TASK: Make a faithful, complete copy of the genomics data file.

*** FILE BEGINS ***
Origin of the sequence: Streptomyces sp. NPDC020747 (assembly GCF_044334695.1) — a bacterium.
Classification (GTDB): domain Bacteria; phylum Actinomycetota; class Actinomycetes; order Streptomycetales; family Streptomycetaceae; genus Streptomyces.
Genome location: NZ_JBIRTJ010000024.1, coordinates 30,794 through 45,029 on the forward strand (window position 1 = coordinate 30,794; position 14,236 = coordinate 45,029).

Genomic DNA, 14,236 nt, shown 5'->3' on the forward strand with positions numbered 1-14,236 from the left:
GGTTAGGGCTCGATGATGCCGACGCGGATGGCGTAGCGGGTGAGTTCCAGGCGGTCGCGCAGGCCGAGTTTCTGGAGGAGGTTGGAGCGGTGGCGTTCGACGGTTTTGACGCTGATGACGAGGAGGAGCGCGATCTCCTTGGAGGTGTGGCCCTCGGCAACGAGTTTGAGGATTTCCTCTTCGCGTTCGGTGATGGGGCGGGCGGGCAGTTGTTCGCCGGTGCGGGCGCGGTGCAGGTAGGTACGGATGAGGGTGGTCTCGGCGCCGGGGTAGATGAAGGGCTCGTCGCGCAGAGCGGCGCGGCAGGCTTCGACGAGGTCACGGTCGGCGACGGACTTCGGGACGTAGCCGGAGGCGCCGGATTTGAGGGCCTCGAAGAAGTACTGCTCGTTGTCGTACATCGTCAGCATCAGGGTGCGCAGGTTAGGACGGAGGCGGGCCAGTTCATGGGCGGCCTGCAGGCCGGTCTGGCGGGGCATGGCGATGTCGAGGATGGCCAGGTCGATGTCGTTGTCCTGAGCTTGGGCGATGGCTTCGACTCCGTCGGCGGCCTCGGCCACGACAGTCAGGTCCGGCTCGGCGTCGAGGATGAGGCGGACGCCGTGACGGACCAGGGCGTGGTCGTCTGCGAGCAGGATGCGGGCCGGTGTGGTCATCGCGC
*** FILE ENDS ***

Origin of the sequence: Streptomyces sp. NPDC020747 (assembly GCF_044334695.1) — a bacterium.
Classification (GTDB): domain Bacteria; phylum Actinomycetota; class Actinomycetes; order Streptomycetales; family Streptomycetaceae; genus Streptomyces.
Genome location: NZ_JBIRTJ010000024.1, coordinates 30,794 through 45,029 on the forward strand (window position 1 = coordinate 30,794; position 14,236 = coordinate 45,029).

Genomic DNA, 14,236 nt, shown 5'->3' on the forward strand with positions numbered 1-14,236 from the left:
GGTTAGGGCTCGATGATGCCGACGCGGATGGCGTAGCGGGTGAGTTCCAGGCGGTCGCGCAGGCCGAGTTTCTGGAGGAGGTTGGAGCGGTGGCGTTCGACGGTTTTGACGCTGATGACGAGGAGGAGCGCGATCTCCTTGGAGGTGTGGCCCTCGGCAACGAGTTTGAGGATTTCCTCTTCGCGTTCGGTGATGGGGCGGGCGGGCAGTTGTTCGCCGGTGCGGGCGCGGTGCAGGTAGGTACGGATGAGGGTGGTCTCGGCGCCGGGGTAGATGAAGGGCTCGTCGCGCAGAGCGGCGCGGCAGGCTTCGACGAGGTCACGGTCGGCGACGGACTTCGGGACGTAGCCGGAGGCGCCGGATTTGAGGGCCTCGAAGAAGTACTGCTCGTTGTCGTACATCGTCAGCATCAGGGTGCGCAGGTTAGGACGGAGGCGGGCCAGTTCATGGGCGGCCTGCAGGCCGGTCTGGCGGGGCATGGCGATGTCGAGGATGGCCAGGTCGATGTCGTTGTCCTGAGCTTGGGCGATGGCTTCGACTCCGTCGGCGGCCTCGGCCACGACAGTCAGGTCCGGCTCGGCGTCGAGGATGAGGCGGACGCCGTGACGGACCAGGGCGTGGTCGTCTGCGAGCAGGATGCGGGCCGGTGTGGTCATCGCGC